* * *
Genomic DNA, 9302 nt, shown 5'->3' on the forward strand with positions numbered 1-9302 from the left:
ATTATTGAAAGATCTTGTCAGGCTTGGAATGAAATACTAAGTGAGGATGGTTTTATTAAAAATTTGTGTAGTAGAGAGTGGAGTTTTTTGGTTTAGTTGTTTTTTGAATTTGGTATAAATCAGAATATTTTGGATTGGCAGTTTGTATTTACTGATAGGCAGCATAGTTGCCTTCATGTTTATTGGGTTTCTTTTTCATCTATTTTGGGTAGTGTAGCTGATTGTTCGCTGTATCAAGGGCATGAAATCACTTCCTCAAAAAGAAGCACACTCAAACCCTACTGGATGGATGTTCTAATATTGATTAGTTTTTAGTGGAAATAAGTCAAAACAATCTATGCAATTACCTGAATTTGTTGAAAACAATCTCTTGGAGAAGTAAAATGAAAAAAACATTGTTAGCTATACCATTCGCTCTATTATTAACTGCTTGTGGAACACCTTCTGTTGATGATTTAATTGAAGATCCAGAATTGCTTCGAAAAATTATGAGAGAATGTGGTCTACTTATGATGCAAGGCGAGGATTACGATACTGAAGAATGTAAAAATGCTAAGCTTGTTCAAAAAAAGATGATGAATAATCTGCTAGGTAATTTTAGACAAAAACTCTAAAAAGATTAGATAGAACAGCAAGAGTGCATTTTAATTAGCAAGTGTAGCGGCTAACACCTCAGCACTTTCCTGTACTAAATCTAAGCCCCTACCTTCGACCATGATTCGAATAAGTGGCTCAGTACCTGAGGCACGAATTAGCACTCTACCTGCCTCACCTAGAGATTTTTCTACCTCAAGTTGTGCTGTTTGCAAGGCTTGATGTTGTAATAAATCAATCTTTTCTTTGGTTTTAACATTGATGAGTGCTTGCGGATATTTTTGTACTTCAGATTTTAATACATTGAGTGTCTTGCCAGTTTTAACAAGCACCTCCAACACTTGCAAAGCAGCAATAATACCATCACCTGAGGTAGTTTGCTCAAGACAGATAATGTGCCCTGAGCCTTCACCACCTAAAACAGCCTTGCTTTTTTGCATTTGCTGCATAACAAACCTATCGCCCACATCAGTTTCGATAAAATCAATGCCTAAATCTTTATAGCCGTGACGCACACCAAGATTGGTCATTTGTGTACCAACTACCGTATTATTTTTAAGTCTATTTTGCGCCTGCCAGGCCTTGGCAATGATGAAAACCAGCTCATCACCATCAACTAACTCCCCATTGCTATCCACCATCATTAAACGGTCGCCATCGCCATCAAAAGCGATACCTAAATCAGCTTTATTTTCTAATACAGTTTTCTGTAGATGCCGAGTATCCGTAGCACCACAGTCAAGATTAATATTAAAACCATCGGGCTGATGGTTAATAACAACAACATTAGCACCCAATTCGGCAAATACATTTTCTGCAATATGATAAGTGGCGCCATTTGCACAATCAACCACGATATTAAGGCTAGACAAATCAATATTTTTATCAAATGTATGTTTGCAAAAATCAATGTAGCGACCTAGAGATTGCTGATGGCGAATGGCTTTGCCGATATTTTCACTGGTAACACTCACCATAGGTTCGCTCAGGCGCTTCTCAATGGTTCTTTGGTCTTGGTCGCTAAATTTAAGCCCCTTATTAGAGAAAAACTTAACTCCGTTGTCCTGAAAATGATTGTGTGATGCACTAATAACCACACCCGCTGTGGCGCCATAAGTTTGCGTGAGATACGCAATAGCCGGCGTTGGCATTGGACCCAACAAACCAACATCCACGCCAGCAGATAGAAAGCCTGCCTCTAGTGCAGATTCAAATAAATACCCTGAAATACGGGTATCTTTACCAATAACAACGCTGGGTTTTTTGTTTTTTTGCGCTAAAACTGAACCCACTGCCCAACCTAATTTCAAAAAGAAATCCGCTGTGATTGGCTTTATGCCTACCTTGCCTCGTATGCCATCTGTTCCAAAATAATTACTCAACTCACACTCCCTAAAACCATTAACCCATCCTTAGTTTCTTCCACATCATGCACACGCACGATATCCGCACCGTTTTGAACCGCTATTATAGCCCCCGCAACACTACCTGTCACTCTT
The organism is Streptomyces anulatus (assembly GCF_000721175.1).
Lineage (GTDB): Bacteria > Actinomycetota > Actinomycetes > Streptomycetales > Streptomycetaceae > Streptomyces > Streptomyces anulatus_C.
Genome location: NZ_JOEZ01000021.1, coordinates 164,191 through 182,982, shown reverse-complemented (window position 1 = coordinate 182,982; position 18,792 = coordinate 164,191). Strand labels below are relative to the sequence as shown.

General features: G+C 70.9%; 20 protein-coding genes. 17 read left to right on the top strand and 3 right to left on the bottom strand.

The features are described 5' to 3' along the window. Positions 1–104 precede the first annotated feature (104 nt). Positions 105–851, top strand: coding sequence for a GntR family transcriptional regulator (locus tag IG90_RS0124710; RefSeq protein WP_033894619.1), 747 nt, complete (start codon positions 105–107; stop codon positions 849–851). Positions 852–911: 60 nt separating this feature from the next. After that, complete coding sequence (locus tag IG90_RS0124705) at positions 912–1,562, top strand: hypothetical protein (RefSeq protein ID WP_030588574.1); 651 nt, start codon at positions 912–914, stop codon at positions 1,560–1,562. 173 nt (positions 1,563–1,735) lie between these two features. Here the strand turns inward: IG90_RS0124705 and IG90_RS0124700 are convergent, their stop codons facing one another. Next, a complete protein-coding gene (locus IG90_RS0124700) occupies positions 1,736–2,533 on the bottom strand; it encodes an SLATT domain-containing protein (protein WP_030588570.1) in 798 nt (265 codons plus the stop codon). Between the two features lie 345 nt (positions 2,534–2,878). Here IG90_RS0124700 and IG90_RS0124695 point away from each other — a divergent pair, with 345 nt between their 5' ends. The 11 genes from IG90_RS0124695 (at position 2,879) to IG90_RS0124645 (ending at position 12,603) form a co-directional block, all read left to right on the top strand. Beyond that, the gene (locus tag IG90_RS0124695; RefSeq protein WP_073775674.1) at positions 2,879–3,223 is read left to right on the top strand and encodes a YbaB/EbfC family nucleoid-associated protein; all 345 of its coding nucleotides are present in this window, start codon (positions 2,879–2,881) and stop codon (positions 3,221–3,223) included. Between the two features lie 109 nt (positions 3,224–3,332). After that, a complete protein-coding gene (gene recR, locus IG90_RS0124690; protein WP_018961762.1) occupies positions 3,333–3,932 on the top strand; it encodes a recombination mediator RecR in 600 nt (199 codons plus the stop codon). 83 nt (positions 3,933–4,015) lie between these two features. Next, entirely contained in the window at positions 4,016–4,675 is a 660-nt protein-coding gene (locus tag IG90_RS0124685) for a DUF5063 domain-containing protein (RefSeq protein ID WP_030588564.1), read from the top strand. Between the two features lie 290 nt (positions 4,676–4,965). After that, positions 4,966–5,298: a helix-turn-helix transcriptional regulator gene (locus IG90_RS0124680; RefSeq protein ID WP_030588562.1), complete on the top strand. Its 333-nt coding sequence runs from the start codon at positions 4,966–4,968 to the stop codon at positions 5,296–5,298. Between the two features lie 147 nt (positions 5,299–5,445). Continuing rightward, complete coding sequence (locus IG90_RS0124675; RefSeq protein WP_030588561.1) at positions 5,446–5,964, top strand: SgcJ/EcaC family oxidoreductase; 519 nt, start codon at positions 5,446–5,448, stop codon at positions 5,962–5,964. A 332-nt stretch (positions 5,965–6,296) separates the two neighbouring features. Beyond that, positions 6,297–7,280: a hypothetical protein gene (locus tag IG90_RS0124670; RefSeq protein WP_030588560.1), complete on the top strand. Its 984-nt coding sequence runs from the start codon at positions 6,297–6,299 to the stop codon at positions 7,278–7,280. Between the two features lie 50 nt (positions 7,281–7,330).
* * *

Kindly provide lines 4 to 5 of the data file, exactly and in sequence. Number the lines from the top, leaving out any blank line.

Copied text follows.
Lineage (GTDB): Bacteria > Actinomycetota > Actinomycetes > Streptomycetales > Streptomycetaceae > Streptomyces > Streptomyces anulatus_C.
Genome location: NZ_JOEZ01000021.1, coordinates 164,191 through 182,982, shown reverse-complemented (window position 1 = coordinate 182,982; position 18,792 = coordinate 164,191). Strand labels below are relative to the sequence as shown.